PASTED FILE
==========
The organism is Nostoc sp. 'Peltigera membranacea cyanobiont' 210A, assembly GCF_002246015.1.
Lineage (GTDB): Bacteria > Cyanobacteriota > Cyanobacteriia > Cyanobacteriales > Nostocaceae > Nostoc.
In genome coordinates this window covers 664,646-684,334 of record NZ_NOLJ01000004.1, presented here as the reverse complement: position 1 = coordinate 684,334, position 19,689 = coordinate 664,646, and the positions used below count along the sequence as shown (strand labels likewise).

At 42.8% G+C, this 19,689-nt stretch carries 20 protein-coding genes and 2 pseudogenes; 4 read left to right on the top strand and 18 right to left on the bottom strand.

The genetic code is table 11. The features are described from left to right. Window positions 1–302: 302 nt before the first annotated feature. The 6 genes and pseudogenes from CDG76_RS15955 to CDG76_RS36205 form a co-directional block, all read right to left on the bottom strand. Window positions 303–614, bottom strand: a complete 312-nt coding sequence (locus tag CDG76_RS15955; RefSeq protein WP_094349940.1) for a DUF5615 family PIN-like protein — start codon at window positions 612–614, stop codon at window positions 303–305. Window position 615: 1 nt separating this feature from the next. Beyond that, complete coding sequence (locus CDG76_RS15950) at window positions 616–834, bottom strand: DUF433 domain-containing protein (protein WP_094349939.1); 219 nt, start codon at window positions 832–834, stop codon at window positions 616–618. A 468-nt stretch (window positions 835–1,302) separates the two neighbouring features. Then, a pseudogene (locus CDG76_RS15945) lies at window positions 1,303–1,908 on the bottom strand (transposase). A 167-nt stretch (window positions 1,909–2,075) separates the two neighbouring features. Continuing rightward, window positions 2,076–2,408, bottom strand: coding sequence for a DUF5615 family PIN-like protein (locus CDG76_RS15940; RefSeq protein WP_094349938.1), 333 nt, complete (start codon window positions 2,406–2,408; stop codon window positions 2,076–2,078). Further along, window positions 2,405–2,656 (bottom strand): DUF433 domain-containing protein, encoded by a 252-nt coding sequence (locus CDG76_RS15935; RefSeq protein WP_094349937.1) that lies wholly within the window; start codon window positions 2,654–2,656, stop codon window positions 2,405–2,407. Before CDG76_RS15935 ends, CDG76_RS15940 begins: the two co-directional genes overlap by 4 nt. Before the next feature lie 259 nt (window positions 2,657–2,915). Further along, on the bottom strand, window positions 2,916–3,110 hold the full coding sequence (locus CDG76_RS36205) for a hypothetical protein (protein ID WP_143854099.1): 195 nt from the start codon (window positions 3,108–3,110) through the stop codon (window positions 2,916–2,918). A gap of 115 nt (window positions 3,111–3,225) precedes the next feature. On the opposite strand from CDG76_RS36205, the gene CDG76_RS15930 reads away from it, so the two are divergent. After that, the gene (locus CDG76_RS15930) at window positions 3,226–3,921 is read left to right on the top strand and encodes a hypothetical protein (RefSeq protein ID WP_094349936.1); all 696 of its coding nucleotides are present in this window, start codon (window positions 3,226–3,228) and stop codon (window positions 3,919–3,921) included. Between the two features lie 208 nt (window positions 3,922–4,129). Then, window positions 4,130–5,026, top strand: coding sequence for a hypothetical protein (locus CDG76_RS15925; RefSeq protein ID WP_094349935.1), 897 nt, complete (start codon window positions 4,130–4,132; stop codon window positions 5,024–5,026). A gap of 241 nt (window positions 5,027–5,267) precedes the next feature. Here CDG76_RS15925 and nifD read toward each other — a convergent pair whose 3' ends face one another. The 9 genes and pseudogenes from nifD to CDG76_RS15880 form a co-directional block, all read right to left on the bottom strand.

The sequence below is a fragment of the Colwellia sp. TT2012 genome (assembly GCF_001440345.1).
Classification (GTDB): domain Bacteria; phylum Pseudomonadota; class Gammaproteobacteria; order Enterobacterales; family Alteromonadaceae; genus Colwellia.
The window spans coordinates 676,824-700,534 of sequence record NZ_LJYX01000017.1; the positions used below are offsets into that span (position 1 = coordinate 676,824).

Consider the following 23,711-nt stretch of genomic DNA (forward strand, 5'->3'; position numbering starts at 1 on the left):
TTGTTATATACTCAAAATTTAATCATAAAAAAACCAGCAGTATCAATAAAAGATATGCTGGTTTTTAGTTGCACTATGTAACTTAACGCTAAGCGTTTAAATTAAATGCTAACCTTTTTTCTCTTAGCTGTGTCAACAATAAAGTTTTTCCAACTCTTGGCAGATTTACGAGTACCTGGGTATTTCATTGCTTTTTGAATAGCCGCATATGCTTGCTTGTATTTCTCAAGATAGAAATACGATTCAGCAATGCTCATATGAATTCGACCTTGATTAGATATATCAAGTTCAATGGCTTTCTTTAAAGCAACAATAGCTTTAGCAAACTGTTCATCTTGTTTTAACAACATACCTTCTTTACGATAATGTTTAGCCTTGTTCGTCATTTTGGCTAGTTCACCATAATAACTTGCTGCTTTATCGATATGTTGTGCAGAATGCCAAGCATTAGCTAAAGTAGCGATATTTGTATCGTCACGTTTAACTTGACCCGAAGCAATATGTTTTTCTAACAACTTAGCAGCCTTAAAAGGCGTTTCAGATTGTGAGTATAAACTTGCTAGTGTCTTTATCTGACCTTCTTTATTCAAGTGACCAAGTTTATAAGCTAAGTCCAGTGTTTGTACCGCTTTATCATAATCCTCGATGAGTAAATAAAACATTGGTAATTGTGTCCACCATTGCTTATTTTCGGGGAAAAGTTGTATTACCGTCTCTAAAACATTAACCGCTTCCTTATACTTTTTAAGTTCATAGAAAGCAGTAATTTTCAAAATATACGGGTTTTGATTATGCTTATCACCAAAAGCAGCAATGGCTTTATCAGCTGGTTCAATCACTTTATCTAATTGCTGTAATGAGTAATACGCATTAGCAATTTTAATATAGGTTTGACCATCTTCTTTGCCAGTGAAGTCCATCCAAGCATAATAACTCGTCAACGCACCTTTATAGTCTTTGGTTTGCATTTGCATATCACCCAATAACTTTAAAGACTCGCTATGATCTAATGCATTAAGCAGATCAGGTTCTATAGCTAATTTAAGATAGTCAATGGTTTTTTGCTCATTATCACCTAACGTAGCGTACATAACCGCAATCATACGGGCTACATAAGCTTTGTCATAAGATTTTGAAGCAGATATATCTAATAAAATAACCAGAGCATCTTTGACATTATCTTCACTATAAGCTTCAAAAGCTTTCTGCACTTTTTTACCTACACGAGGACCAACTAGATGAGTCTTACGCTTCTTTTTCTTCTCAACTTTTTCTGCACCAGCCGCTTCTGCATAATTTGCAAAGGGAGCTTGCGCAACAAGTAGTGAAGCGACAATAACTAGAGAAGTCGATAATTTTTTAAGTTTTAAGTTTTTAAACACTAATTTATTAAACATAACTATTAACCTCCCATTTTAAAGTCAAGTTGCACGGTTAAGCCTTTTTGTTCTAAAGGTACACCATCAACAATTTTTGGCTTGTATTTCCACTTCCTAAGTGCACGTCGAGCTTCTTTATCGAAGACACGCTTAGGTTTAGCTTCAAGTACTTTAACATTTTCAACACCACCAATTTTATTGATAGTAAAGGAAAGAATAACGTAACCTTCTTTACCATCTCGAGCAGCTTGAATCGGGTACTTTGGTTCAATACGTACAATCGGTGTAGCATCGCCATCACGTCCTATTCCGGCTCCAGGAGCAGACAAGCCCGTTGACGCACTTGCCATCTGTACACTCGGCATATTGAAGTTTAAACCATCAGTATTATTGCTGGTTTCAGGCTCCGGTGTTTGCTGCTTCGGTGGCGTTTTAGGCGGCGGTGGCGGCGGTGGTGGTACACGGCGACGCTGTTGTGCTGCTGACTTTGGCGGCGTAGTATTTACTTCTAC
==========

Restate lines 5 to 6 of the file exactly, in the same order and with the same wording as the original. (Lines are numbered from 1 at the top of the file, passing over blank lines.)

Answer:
The genetic code is table 11. The features are described from left to right. Window positions 1–302: 302 nt before the first annotated feature. The 6 genes and pseudogenes from CDG76_RS15955 to CDG76_RS36205 form a co-directional block, all read right to left on the bottom strand. Window positions 303–614, bottom strand: a complete 312-nt coding sequence (locus tag CDG76_RS15955; RefSeq protein WP_094349940.1) for a DUF5615 family PIN-like protein — start codon at window positions 612–614, stop codon at window positions 303–305. Window position 615: 1 nt separating this feature from the next. Beyond that, complete coding sequence (locus CDG76_RS15950) at window positions 616–834, bottom strand: DUF433 domain-containing protein (protein WP_094349939.1); 219 nt, start codon at window positions 832–834, stop codon at window positions 616–618. A 468-nt stretch (window positions 835–1,302) separates the two neighbouring features. Then, a pseudogene (locus CDG76_RS15945) lies at window positions 1,303–1,908 on the bottom strand (transposase). A 167-nt stretch (window positions 1,909–2,075) separates the two neighbouring features. Continuing rightward, window positions 2,076–2,408, bottom strand: coding sequence for a DUF5615 family PIN-like protein (locus CDG76_RS15940; RefSeq protein WP_094349938.1), 333 nt, complete (start codon window positions 2,406–2,408; stop codon window positions 2,076–2,078). Further along, window positions 2,405–2,656 (bottom strand): DUF433 domain-containing protein, encoded by a 252-nt coding sequence (locus CDG76_RS15935; RefSeq protein WP_094349937.1) that lies wholly within the window; start codon window positions 2,654–2,656, stop codon window positions 2,405–2,407. Before CDG76_RS15935 ends, CDG76_RS15940 begins: the two co-directional genes overlap by 4 nt. Before the next feature lie 259 nt (window positions 2,657–2,915). Further along, on the bottom strand, window positions 2,916–3,110 hold the full coding sequence (locus CDG76_RS36205) for a hypothetical protein (protein ID WP_143854099.1): 195 nt from the start codon (window positions 3,108–3,110) through the stop codon (window positions 2,916–2,918). A gap of 115 nt (window positions 3,111–3,225) precedes the next feature. On the opposite strand from CDG76_RS36205, the gene CDG76_RS15930 reads away from it, so the two are divergent. After that, the gene (locus CDG76_RS15930) at window positions 3,226–3,921 is read left to right on the top strand and encodes a hypothetical protein (RefSeq protein ID WP_094349936.1); all 696 of its coding nucleotides are present in this window, start codon (window positions 3,226–3,228) and stop codon (window positions 3,919–3,921) included. Between the two features lie 208 nt (window positions 3,922–4,129). Then, window positions 4,130–5,026, top strand: coding sequence for a hypothetical protein (locus CDG76_RS15925; RefSeq protein ID WP_094349935.1), 897 nt, complete (start codon window positions 4,130–4,132; stop codon window positions 5,024–5,026). A gap of 241 nt (window positions 5,027–5,267) precedes the next feature. Here CDG76_RS15925 and nifD read toward each other — a convergent pair whose 3' ends face one another. The 9 genes and pseudogenes from nifD to CDG76_RS15880 form a co-directional block, all read right to left on the bottom strand.

The sequence below is a fragment of the Colwellia sp. TT2012 genome (assembly GCF_001440345.1).